To restore the brushed nubuck look and feel you can use some simple household products. Because the leather is sanded when it is made, you can brush or sand the surface of the leather without harming it. How to Clean Nubuck include Trying a 600 grit sandpaper or a stiff nylon brush and brush back and forth over the surface of the nubuck in a brisk back and forth, seam to seam motion. The sanding will create a dirt and leather dust. How to Clean Nubuck include using a soft dry, cloth to wipe off the dust. Repeat the process for each seat, arm, backrest seam to seam.

If a specific spot on the nubuck is stained try a similar method. How to Clean Nubuck include Using your fingernail first, then a folded piece of 600 grit sandpaper on the spot. It may be lighter and slightly scratched looking so rub firmly and briskly over the area with the same soft cloth.

Sometimes a dark stain will not brush out of nubuck leather. Often it is because the stain has an oil base to it. In this case you need to try to draw the oil out of the leather asap after it is stained. How to Clean Nubuck trying placing a pinch of cornstarch on the stain. Let it sit overnight. The next morning if the cornstarch has yellowed than it has pulled out some of the oil. Brush it off and repeat the process until the stain can be brushed out. If this method doesn’t work you can buy specific degreasing pastes which are more efficient at pulling oils from leather than cornstarch.

Before you even get any stains, nubuck leather will benefit from a spray protection being applied to its surface. But be sure that you or the pro you hire use a spray made for suede/nubuck/aniline leather so the finish is not compromised.

Hemp Plant, Cultivation, Fiber, Hemp Plants Use

Hemp Plant

The Hemp Plant known as Cannabis Sativa, is a flowering plant or herb that has been cultivated for centuries for a multitude of purposes.

Hemp Plant is an extremely robust and versatile plant that has many ecological benefits. The cultivation of Hemp Plant has a positive impact on the environment, and it is one of the most environmentally sustainable crops that can be grown. It reinvigorates the soil and has a supportive influence on the biodiversity of the environment wherever it is planted.

The hemp plant is also naturally resistant to pests, and therefore does not require the use of pesticides, herbicides, or fungicides. Its large upper leaves naturally push out weeds and it grows very quickly, maturing in three to four months as well as using less water than crops such as cotton.

Hemp Plant is also highly useful and can be grown for the purpose of manufacturing a wide variety of industrial and consumer products. In fact, it is probably one of the most useful plants known to humanity, as nearly every part of the hemp plant can be utilized in some way.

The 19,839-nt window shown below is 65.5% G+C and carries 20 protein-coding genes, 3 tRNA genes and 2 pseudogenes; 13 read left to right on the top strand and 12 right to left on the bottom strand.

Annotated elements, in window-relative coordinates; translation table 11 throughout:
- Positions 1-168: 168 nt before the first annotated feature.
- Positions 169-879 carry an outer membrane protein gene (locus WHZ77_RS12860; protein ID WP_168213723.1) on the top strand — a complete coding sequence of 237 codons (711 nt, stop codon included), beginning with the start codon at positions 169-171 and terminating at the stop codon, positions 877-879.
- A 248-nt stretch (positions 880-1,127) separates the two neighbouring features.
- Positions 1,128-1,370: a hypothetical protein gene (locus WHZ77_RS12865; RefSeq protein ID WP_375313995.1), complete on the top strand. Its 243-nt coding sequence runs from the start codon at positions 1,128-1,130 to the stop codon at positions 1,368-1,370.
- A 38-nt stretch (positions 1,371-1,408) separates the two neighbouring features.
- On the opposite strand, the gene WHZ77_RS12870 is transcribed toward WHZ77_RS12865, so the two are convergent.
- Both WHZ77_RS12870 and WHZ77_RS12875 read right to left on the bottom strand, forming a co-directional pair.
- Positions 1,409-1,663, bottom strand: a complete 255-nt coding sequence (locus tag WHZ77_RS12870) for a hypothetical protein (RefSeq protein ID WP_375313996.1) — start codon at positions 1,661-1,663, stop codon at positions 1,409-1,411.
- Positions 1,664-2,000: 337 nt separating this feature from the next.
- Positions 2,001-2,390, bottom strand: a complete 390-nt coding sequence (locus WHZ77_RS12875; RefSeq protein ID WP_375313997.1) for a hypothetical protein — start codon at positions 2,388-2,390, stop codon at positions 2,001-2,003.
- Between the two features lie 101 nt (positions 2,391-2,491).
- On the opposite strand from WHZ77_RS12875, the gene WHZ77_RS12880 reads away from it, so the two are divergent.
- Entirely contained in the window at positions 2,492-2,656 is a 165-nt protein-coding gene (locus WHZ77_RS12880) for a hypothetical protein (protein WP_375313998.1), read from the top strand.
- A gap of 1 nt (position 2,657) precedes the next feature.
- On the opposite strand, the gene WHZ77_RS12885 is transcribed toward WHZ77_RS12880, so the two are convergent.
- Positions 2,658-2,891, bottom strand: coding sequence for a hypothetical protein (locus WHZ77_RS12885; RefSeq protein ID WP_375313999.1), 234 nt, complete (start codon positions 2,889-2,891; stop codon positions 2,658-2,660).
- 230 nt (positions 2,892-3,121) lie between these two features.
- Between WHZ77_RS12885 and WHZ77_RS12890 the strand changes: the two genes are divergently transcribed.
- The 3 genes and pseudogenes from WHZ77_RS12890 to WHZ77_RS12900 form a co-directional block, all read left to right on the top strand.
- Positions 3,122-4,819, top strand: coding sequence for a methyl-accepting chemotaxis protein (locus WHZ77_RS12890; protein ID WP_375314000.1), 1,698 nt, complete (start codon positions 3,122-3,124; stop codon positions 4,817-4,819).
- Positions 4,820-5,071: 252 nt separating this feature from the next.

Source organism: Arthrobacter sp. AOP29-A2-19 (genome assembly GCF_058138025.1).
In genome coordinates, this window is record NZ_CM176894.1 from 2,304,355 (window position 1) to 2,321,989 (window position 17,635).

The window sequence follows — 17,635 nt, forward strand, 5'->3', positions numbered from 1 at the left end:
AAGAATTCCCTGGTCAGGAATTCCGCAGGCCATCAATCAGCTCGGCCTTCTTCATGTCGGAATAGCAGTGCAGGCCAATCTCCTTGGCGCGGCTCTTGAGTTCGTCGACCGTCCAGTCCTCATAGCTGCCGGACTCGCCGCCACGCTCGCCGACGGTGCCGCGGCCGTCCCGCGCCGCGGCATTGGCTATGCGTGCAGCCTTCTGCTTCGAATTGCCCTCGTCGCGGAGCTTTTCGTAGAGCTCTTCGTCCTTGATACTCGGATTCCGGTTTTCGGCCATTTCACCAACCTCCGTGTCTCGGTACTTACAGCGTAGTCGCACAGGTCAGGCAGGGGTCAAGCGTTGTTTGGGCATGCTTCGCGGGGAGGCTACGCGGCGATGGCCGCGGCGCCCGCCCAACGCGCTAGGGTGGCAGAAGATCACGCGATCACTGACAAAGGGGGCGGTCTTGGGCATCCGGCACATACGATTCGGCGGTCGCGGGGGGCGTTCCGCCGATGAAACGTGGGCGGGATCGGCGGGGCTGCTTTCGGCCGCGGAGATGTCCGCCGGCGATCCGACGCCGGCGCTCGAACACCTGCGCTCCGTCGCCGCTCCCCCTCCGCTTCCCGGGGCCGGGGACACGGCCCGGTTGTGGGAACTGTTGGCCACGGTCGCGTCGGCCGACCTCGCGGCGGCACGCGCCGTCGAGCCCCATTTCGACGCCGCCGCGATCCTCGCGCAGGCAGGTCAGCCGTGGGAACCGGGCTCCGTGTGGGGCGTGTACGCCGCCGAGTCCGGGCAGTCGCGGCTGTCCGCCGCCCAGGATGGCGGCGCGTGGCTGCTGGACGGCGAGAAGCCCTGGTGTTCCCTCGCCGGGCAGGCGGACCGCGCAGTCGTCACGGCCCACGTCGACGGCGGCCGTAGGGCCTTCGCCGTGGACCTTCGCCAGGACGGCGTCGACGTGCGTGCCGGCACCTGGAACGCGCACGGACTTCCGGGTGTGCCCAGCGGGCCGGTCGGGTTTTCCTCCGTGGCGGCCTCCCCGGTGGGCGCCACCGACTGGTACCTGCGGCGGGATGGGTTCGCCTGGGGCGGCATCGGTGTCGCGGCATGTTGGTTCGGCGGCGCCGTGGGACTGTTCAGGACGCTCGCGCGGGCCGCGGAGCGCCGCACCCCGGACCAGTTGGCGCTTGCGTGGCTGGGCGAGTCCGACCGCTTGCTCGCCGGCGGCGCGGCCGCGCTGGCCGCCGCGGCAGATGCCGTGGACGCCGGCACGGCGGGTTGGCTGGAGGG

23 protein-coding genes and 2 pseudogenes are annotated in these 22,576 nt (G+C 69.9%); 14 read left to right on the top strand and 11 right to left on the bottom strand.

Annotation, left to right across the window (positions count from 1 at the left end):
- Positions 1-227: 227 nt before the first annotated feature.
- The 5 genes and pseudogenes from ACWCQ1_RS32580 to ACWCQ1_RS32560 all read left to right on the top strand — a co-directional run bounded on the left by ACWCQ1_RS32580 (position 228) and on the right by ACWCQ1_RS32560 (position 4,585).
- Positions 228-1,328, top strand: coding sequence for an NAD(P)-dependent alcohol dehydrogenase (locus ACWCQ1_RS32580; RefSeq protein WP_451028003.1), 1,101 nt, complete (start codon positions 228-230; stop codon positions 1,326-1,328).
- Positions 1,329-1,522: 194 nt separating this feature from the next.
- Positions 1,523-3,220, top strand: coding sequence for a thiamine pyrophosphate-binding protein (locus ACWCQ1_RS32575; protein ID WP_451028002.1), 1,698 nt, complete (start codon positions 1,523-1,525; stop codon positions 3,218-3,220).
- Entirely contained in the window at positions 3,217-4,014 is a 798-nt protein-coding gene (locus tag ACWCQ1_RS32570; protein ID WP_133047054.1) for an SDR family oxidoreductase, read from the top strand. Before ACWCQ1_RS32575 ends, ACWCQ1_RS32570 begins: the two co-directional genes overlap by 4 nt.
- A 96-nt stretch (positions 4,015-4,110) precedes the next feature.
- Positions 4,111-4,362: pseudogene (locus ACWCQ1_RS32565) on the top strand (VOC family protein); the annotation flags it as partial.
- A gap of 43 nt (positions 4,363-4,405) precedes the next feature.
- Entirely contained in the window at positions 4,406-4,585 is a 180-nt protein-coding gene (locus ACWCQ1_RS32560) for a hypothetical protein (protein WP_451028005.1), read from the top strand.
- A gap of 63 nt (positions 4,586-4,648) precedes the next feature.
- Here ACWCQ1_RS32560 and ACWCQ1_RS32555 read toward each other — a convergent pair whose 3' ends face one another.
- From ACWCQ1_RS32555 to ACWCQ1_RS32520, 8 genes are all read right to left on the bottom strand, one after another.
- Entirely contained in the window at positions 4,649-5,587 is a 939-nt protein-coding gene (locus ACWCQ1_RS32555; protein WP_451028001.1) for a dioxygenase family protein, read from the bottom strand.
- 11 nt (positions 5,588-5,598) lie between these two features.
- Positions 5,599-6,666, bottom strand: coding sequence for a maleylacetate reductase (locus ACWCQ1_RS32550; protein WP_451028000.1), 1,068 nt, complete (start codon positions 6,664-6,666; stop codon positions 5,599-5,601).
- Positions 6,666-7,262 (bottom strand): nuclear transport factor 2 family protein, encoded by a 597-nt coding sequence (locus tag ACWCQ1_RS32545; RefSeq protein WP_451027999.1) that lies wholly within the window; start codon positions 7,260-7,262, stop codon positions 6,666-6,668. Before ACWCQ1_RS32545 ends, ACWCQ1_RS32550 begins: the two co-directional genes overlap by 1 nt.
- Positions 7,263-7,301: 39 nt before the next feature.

Hemp fiber, which comes from the stalks of the Hemp Plant, is known as bast. It is extremely durable and is known for its comfort, strength, resistance to mold and ultraviolet light, as well as its absorbent qualities. Hemp Plant produces 250% more fiber than cotton. It is also stronger than cotton and can be used to make clothing, shoes, paper, canvas, carpeting, rope, bags, luggage, home furnishings, construction materials, biodegradable plastics, and even auto parts. It can be used to create building materials that are twice as strong as wood or concrete.

Suman Prabha Lakra Resume – Textile Designer

DATE OF BIRTH: 1st oct.1991
MOBILE NO: 9094342027
E-MAIL: suman.prabha118@gmail.com

My objective is to seek a distinctive position in a ‘textile & clothing’ industry that will grant me a position in creative environment and accelerate my designing skills and punch me to grow as a professional.

 Undergone as a trainee in a two months Industrial textile Internship under the company Indian Emporium, Hyderabad and worked under Designer Gaurang Shah.
 Graduation project: worked as a visual merchandiser and interior
Designer in level next-a unit of M.A Jacob’s carpets & furnishings
 Textile Designer at Atlantic Fabrics,Karur


 Good hand at creating print patterns(screen & digital)
 Strong surface manipulation skills
 Good understanding of weaves(jacquard & dobby)
 Can create designs understanding the market and trend analysis
 Strong conception & visualisation
 Well equipped in handling diverse medium like water colours, pencil colours, charcoal, oil pastels
 Eye for colour sensibility and textures
 Advanced Digital Photography
 Documentation & Presentation

 Strong time management & communication skill
 Excellent follow up & completion of task
 Team player with good interpersonal skill
 Good idea of marketing and management
 Sample co-ordination
 Professional ethics

DATE OF BIRTH: 1st oct.1991
MOBILE NO: 9094342027
E-MAIL: suman.prabha118@gmail.com


Well equipped with softwares:
 MS Office
 Adobe Photoshop
 Corel Draw
 Textronics,
 Ned Graphics
 Adobe Flash
 Texcelle
 Nedgraphics


 Active participant and winner in quiz, debate & elecution during school level.
 Designed the cover page for the college CONVERGE report
 Core volunteer in the NIFT Spectrum Committee.


 Classical Dance performed in college functions like college fest, annual function.
 Participant of state level science exhibition.
 Participant of state level dance competition
 Member of college kabbadi and throw ball team

Two weeks craft Research & Documentation at Kumbakonam ,Tamil Nadu,learnt about temple appliqué ,techniques, process,did a design intervention in the form of products and a document to uplift the
Languishing craft.